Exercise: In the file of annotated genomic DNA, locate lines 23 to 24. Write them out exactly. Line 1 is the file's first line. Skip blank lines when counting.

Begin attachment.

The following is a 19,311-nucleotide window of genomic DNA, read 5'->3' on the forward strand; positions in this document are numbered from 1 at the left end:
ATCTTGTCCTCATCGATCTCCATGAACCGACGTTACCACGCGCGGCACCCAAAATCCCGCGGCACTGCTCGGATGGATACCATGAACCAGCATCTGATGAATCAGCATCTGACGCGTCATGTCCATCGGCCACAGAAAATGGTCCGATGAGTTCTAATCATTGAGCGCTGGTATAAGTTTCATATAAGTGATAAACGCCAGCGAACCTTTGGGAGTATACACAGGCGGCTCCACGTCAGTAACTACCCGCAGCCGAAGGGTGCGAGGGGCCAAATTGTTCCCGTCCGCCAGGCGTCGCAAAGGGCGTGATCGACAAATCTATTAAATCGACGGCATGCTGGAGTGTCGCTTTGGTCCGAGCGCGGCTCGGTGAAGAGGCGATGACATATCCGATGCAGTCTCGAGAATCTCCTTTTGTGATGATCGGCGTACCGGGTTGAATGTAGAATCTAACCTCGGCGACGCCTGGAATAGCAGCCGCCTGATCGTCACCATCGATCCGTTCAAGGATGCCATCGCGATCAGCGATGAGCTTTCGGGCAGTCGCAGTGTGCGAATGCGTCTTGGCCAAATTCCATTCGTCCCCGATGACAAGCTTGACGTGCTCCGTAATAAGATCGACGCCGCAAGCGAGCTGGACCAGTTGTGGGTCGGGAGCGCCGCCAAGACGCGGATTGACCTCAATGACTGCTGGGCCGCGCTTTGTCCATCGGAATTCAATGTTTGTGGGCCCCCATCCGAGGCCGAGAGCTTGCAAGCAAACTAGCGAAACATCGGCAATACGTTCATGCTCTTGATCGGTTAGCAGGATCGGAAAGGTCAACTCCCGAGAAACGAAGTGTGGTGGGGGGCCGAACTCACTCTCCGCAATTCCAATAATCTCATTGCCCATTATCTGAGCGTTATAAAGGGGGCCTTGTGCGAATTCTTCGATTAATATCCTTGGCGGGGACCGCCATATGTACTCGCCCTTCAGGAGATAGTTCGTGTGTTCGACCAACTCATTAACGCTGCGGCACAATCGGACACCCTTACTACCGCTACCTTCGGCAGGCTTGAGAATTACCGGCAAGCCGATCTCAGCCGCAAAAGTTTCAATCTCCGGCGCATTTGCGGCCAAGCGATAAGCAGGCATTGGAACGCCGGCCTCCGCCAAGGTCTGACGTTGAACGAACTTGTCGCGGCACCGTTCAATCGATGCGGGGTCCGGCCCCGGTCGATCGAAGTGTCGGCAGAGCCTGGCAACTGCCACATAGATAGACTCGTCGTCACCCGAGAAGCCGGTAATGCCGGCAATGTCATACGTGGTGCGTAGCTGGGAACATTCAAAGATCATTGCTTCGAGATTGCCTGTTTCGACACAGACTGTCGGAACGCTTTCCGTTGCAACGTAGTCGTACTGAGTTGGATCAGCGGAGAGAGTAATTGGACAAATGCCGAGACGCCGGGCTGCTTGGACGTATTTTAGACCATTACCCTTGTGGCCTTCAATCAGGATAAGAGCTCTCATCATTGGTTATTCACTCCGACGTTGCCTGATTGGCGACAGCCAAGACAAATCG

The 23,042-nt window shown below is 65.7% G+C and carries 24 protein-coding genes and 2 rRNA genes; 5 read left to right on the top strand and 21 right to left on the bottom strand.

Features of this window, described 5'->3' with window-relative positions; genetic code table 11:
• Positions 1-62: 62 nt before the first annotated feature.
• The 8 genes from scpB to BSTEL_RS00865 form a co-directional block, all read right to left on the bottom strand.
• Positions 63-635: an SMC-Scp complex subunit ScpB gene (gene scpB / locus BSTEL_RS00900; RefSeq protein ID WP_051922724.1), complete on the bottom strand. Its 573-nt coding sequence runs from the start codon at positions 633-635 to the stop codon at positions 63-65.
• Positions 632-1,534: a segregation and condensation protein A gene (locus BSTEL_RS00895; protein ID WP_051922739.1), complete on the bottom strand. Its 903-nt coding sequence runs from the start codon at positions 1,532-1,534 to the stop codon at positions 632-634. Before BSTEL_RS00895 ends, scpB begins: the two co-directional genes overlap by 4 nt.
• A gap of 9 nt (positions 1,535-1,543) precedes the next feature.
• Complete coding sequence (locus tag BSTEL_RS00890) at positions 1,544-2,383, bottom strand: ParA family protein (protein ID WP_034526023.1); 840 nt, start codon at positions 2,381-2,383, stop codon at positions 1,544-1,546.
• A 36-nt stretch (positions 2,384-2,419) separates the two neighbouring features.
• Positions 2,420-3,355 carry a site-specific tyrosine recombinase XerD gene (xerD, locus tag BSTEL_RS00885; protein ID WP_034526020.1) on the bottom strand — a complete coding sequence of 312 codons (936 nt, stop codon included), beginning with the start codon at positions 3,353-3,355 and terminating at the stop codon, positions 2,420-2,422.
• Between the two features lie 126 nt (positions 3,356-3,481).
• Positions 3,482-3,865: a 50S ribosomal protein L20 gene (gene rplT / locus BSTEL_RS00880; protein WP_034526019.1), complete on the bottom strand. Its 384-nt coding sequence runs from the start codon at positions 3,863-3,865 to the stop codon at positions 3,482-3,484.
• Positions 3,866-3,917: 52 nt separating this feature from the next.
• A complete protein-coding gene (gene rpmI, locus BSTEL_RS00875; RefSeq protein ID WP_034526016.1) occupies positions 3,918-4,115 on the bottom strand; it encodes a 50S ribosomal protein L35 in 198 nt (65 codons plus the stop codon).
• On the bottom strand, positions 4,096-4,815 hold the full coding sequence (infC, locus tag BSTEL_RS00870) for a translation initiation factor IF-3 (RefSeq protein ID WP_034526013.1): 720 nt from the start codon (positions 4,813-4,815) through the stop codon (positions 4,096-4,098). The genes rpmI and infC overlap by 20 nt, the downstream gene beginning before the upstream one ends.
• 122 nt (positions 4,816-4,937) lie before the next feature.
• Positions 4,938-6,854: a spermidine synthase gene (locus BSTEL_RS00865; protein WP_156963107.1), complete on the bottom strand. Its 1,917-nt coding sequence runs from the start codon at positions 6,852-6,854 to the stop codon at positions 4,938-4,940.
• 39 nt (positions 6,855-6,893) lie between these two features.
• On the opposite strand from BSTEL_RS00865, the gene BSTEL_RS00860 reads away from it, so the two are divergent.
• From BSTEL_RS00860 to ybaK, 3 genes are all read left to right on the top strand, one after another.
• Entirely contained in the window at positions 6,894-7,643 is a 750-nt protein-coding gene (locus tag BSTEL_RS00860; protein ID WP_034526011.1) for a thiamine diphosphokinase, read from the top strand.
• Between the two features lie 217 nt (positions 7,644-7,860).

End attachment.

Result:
• Entirely contained in the window at positions 6,894-7,643 is a 750-nt protein-coding gene (locus tag BSTEL_RS00860; protein ID WP_034526011.1) for a thiamine diphosphokinase, read from the top strand.
• Between the two features lie 217 nt (positions 7,644-7,860).